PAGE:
The Wall Street Journal reports today on the growing use of technology in trials. This raises an interesting point, an extension of my prior post about lawyer resistance to change.  

“Courtroom-Technology Firms Give Evidence State-of-the-Art Look” (WSJ, 5/26/04) reports that growing use of technology in court has “spawned an industry of tech firms revolutionizing the traditional courtroom with plasma screens, flat-panel monitors, and other sophisticated display devices.” Spurred by the Internet boom, more and more courts are wired to support computer use and display. The article reviews some of the pros and cons of computers in court.

I have always been a big believer in the visual display of information. I even wrote an article called “Practicing Law with Pictures” (published in an early edition of Law Technology News), but that was so long ago, I no longer have a digital version. It examined how even “still displays” could achieve great effect, both in and out of the court. Examples, all from actual cases at Wilmer Cutler, included a transaction flow-chart that finally allowed everyone to understand all the steps in a complicated sequence; a diagram of regulatory jurisdiction over banks that was widely credited with winning an argument on appeal; and a series of about 10 “stop sequence” schematic views of the final thirty seconds prior to a crash that was essential to letting a jury understood exactly what went wrong. The fact that I remember all these 10+ years later without anything to look at is a testament to the power of visuals over words.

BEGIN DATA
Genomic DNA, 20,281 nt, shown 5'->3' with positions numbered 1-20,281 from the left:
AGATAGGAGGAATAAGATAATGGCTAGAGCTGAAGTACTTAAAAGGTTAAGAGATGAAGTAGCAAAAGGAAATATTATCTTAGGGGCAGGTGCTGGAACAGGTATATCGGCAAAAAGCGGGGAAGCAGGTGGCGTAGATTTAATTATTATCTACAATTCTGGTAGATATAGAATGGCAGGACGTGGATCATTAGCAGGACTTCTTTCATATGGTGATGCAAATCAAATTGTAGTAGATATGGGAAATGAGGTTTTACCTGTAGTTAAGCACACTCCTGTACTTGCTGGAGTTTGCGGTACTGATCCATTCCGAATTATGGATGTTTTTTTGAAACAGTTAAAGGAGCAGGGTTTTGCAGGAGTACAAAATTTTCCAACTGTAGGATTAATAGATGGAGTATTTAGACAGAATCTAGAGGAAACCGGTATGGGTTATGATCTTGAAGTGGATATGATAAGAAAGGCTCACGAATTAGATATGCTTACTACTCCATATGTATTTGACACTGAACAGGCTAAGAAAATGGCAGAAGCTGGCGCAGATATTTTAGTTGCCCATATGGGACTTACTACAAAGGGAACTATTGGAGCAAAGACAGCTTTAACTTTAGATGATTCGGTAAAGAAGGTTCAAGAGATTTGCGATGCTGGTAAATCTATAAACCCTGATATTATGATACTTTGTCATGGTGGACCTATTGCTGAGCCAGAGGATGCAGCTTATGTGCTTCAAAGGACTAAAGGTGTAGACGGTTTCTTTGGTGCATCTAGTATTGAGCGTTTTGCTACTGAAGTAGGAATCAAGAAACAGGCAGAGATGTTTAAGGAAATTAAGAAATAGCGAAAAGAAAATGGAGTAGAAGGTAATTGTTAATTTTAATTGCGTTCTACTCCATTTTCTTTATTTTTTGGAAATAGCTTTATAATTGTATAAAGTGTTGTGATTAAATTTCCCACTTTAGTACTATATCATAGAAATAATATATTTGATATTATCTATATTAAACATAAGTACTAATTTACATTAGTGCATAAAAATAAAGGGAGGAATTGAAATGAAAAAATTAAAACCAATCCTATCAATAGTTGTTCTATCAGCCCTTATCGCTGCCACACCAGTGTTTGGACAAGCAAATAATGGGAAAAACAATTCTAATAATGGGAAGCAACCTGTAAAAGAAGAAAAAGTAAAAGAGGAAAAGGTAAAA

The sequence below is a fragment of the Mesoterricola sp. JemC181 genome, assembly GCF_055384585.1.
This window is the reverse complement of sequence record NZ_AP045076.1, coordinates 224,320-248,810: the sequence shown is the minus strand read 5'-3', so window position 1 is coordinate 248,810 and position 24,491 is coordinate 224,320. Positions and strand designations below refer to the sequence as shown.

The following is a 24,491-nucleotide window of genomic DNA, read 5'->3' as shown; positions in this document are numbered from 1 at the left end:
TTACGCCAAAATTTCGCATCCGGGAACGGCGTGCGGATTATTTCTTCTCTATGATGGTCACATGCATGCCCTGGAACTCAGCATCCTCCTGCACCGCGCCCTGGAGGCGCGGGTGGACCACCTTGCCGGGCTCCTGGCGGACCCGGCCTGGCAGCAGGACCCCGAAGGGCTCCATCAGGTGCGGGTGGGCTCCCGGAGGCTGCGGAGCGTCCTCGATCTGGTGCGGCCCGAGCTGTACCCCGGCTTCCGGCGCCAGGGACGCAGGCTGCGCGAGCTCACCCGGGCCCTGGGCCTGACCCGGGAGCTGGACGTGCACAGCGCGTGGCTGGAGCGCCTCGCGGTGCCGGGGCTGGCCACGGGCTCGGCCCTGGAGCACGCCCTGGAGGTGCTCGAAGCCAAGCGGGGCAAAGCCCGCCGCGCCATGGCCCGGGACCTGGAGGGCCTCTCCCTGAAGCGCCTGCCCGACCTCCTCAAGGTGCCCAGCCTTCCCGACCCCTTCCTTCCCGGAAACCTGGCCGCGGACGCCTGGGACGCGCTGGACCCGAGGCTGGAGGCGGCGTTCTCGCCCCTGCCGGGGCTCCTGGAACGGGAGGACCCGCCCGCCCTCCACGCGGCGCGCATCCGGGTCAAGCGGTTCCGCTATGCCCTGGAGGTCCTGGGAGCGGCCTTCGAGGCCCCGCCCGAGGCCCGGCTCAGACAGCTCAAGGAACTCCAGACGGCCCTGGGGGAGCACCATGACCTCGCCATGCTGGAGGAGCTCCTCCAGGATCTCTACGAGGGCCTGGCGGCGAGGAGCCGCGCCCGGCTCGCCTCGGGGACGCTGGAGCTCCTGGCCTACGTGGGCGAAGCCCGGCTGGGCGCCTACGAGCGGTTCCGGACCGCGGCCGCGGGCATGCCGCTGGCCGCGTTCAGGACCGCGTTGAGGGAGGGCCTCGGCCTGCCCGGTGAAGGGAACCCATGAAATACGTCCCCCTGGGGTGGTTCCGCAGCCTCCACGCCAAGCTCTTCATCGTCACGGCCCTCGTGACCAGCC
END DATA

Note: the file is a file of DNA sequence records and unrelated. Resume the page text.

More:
PowerPoint may be overused and many displays may be (in the words of Edward Tufte) “chart junk,” but that does not diminish the value of visuals in or out of court. A dozen years ago Wilmer lawyers regularly used poster boards in court. Fancier display systems have been available for almost a decade. Why has it taken the profession so long to adopt?

I suspect that the main reason is another dimension of resistance to change (see my prior post, A New Approach to Control Outside Counsel Costs). Just as managing a case requires a different way of thinking than does arguing a case, visualizing it requires a different way of thinking than does writing about it. Lawyers who are not comfortable with visualizing should at least recognize this and be sure (whether for a trial or transaction) to have access to someone skilled in visual presentations. Technology here is merely a means to an end – the content is what counts.